The rare ghost orchid and
threatened blue iguana will be central to talks by experts in London.
On 28 September, talks will be
given by experts to guests invited to a Cayman Islands event at a newspaper
office in London. It was set up by the Department of Tourism Europe in conjunction
with tour operators and the Daily Telegraph newspaper.
At the event, John Lawrus of the
Queen Elizabeth II Botanic Park will speak about what the park has to offer,
including ten orchid species, three of which are found uniquely on Cayman.
The botanic park was a gold medal
recipient at the 2009 Chelsea Flower Show, winning accolades for its Undersea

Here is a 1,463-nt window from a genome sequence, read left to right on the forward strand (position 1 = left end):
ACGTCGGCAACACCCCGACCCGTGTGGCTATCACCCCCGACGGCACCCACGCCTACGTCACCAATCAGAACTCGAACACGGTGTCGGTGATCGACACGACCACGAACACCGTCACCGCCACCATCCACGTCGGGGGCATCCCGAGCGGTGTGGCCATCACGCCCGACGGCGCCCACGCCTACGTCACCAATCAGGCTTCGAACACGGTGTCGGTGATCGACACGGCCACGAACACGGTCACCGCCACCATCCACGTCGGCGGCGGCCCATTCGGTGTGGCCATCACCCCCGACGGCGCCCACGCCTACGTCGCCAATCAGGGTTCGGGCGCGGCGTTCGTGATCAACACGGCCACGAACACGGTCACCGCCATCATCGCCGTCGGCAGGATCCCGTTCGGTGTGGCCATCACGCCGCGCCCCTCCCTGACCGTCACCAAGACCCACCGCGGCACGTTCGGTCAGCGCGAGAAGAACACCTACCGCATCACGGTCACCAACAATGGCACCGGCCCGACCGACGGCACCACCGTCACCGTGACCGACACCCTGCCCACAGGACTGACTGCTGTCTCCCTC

Reef Garden display. Mr Lawrus will speak of the new Orchid Garden, native
plants and trees and the bird life at the park.
Fred Burton will also be speaking
at the event, which takes place at the offices of the Daily Telegraph.
The British scientist arrived on
Grand Cayman in 1979 and first encountered the Grand Cayman Blue Iguana.
Subsequently, Mr. Burton became environmental programmes director for the
Cayman Islands National Trust and discovered that less than 15 were likely to
be alive in the wild. This number, too few to breed, meant that the Blue Iguana
was functionally extinct. Mr Burton put together a successful breeding
programme and was awarded the MBE for preventing the extinction of the